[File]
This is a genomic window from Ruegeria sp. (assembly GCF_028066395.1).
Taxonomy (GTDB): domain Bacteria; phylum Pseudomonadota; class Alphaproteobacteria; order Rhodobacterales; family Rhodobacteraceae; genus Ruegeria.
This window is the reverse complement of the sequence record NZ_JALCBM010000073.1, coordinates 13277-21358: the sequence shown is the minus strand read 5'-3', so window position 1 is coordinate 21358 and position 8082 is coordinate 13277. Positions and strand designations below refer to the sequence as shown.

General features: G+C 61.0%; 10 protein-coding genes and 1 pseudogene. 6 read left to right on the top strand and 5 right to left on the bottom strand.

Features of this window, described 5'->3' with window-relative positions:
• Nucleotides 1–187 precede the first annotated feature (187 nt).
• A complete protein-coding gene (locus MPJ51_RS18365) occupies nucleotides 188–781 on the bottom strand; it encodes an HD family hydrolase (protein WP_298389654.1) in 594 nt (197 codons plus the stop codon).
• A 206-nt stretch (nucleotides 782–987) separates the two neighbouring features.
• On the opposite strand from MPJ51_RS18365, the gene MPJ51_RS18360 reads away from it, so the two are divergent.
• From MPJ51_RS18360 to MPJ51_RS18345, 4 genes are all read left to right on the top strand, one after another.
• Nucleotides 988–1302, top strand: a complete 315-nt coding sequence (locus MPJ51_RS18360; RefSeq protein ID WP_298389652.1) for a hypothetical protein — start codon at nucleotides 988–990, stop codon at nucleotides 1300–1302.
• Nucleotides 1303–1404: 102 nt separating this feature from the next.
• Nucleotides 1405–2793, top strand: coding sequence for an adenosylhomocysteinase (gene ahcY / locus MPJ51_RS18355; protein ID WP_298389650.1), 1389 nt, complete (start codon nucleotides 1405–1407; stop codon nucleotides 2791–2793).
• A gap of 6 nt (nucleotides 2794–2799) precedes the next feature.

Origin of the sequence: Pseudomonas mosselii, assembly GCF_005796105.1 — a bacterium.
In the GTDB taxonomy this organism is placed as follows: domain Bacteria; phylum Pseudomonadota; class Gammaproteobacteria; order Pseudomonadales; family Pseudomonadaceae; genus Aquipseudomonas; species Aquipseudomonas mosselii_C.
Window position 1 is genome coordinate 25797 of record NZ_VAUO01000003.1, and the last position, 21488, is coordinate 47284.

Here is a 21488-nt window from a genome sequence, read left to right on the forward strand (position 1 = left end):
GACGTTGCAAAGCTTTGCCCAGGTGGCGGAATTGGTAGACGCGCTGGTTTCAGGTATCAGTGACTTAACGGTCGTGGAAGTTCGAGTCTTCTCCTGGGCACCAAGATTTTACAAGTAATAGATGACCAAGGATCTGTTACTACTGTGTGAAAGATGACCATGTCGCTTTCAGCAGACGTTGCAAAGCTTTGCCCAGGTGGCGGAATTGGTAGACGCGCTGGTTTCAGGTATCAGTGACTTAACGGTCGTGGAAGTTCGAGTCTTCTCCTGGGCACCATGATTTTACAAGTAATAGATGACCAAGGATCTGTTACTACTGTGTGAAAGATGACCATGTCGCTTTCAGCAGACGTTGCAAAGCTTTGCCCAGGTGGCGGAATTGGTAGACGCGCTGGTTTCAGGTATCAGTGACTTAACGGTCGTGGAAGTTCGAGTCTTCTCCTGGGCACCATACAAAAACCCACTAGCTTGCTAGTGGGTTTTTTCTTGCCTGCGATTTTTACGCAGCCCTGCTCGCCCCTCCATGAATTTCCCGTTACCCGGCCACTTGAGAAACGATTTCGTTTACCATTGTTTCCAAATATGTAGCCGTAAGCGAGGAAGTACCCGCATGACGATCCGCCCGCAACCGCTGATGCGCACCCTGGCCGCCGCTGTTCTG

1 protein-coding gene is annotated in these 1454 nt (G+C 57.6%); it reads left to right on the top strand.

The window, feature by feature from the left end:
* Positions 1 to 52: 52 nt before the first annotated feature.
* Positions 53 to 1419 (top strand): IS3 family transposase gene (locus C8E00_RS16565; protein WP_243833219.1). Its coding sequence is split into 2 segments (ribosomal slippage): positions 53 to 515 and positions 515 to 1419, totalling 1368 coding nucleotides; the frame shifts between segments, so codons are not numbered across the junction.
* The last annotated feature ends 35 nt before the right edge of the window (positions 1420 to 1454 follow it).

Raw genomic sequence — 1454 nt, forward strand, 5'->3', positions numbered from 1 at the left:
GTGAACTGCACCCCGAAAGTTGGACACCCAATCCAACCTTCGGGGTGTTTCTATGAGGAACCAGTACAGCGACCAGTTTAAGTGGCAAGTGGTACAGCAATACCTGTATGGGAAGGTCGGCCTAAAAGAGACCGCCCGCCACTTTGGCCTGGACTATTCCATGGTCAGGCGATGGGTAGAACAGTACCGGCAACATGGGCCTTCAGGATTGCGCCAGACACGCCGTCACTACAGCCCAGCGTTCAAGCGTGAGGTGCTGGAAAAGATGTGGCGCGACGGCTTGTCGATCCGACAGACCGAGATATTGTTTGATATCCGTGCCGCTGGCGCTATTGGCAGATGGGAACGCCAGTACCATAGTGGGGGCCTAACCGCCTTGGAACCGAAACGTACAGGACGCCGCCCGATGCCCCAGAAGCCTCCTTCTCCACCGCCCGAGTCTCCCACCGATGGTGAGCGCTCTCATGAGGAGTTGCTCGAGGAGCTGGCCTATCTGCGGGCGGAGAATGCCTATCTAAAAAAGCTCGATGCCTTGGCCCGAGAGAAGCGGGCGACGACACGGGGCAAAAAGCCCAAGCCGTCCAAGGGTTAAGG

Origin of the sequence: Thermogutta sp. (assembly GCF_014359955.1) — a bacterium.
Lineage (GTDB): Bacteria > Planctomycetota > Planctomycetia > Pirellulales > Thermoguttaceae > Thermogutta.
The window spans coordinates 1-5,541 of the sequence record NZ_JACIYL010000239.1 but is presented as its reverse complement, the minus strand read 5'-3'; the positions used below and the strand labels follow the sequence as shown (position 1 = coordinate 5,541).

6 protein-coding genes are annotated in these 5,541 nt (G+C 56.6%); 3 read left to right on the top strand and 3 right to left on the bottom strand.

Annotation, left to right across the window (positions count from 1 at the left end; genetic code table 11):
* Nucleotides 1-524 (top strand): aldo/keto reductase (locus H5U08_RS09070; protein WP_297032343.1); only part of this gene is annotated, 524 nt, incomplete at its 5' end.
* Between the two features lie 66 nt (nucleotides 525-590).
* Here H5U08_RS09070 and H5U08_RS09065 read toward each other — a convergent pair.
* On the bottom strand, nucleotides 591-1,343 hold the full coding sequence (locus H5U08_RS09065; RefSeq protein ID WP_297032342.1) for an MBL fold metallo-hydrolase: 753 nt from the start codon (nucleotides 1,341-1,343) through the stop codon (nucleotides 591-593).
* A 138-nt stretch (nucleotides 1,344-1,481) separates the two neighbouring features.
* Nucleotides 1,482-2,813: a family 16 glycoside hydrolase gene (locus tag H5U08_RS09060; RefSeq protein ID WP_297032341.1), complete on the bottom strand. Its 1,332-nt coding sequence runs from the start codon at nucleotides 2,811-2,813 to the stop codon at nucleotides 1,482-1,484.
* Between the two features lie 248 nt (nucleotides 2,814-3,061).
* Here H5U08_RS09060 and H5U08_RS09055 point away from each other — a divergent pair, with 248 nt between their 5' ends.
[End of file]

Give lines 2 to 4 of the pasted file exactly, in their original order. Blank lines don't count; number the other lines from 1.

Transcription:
Taxonomy (GTDB): domain Bacteria; phylum Pseudomonadota; class Alphaproteobacteria; order Rhodobacterales; family Rhodobacteraceae; genus Ruegeria.
This window is the reverse complement of the sequence record NZ_JALCBM010000073.1, coordinates 13277-21358: the sequence shown is the minus strand read 5'-3', so window position 1 is coordinate 21358 and position 8082 is coordinate 13277. Positions and strand designations below refer to the sequence as shown.

General features: G+C 61.0%; 10 protein-coding genes and 1 pseudogene. 6 read left to right on the top strand and 5 right to left on the bottom strand.